SpaceX’s stubby rocket Starhopper shot into the air Tuesday afternoon in a test launch that brings Elon Musk’s company closer to his vision of human travel to Mars.

The test was Starhopper’s second and highest hop. The craft — a test vehicle for the Raptor engine that will be included in more sophisticated prototypes — was intended to fly about 500 feet in the air Tuesday.

The craft is set to be retired after Tuesday’s flight and cannibalized for parts as the company ramps up work on Starship, the rocket it hopes to send to Mars.

Last month Starhopper made its first-ever flight, hovering for a number of seconds before landing back on the ground. That test was intended to reach an altitude of about 65 feet. In a July 25 tweet, SpaceX Chief Executive Musk called the flight successful and cheered that “water towers can fly,” a reference to the prototype’s squat, rounded appearance.

Read more: https://www.latimes.com/business/story/2019-08-27/spacex-starhopper-mars-prototype-test

Ex-Google engineer Anthony Levandowski is charged with trade secrets theft

Source: LA Times

Former Google engineer Anthony Levandowski was charged Tuesday with stealing self-driving car technology from the company shortly before joining Uber’s efforts to catch up in the high-stakes race to build robotic vehicles.

The indictment filed Tuesday by the U.S. attorney’s office in San Jose is an offshoot of a lawsuit filed in 2017 by Waymo, a self-driving car pioneer that spun off from Google and is still owned by Google’s parent, Alphabet. Uber agreed last year to pay Waymo $245 million to settle the case, but the presiding judge made an unusual recommendation to open a criminal investigation, having seen enough evidence to conclude a theft may have occurred.

Uber has considered self-driving technology crucial for its survival and for countering potential competitive threats from Waymo and dozens of other companies working on robotic vehicles. Uber wants to build self-driving cars so it can eliminate the need to have a human behind the wheel, one of the biggest expenses in its still-unprofitable ride-hailing service.

Levandowski, a pioneer in robotic vehicles, was charged with 33 counts of trade secret theft. Each count carries a penalty of up to 10 years in prison and a $250,000 fine, totaling $8.25 million if convicted of all counts.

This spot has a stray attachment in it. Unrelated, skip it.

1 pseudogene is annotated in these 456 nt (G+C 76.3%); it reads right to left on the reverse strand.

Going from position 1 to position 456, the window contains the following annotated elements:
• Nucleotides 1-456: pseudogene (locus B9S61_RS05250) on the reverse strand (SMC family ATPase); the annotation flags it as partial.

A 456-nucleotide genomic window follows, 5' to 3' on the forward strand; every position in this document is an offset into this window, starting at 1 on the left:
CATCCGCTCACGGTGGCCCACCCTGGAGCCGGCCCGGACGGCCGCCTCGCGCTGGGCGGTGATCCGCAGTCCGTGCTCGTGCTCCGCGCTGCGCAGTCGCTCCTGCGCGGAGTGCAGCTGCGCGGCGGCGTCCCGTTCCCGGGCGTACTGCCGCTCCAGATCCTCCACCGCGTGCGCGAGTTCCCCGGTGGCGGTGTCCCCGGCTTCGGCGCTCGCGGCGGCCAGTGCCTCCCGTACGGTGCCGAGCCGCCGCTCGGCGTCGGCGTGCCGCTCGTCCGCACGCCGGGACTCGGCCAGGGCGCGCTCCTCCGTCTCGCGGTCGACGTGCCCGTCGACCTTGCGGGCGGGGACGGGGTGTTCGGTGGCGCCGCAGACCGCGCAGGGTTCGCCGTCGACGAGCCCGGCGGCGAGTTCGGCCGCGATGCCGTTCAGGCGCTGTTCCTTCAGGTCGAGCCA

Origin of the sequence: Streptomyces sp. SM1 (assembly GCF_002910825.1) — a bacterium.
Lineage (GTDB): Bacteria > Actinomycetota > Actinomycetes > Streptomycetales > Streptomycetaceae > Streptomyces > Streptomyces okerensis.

Read more: https://www.latimes.com/business/story/2019-08-27/ex-google-engineer-anthony-levandowski-is-charged-with-trade-secrets-theft

A man's truck was stolen while he was robbing a store across the street, police say

A Washington man who reported his truck as stolen was arrested after police determined he was robbing a store when the vehicle was taken.

William Kelley, 42, told police he'd left his red 1992 Chevy pickup truck in a parking lot after a night out a tavern, according to a release from the Kennewick Police Department. When he returned to pick it up early Sunday, he said, he left the keys on the seat and went to find a bathroom.

Surveillance footage of the area obtained by police shows a man on a bicycle ride by and spot the keys. The thief can then be seen tossing his bike in the back and fleeing the scene.

Kelley called police to report the theft, but because he had a prior warrant for his arrest, he was booked.


Bangladesh rules women need not say if virgins on marriage certificates

Bangladesh's top court has ruled that women need no longer declare if they are virgins on marriage certificates after a five-year legal battle by women's rights groups trying to protect women's privacy and potential humiliation.

Marriage laws in the Muslim-majority country in South Asia had required a bride had to state on her marriage certificate if she was a "kumari" - meaning virgin - a widow, or divorced.

But the nation's High Court on Sunday ordered the government to remove the word "kumari" and replace it with "unmarried", a move welcomed on Tuesday but women's rights groups.

According to the ruling, the groom would now also have to disclose if he was unmarried, divorced or a widower.


Trump and the Art of the Flail

The “very stable genius” in the Oval Office is, in fact, extremely unstable, in word and deed. That’s not a psychological diagnosis, although you can make that case too. It’s just a straightforward description of his behavior. And his instability is starting to have serious economic consequences.

To see what I mean about Trump’s behavior, just consider his moves on China trade over the past month, which have been so erratic that even those of us who follow this stuff professionally have been having a hard time keeping track.

First, Trump unexpectedly announced plans to greatly expand the range of Chinese goods subject to tariffs. Then he had his officials declare China a currency manipulator — which happens to be one of the few economic sins of which the Chinese are innocent. Then, perhaps fearing the political fallout from the higher prices of many consumer goods from China during the holiday season, which would result from the tariff hikes, he postponed — but didn’t cancel — them.

Wait, there’s more. China, predictably, responded to the new United States tariffs with new tariffs on U.S. imports. Trump, apparently enraged, declared that he would raise his tariffs even higher, and declared that he was ordering U.S. companies to wind down their business in China (which is not something he has the legal authority to do). But at the Group of 7 summit in Biarritz he suggested that he was having “second thoughts,” only to have the White House declare that he actually wished he had raised tariffs even more.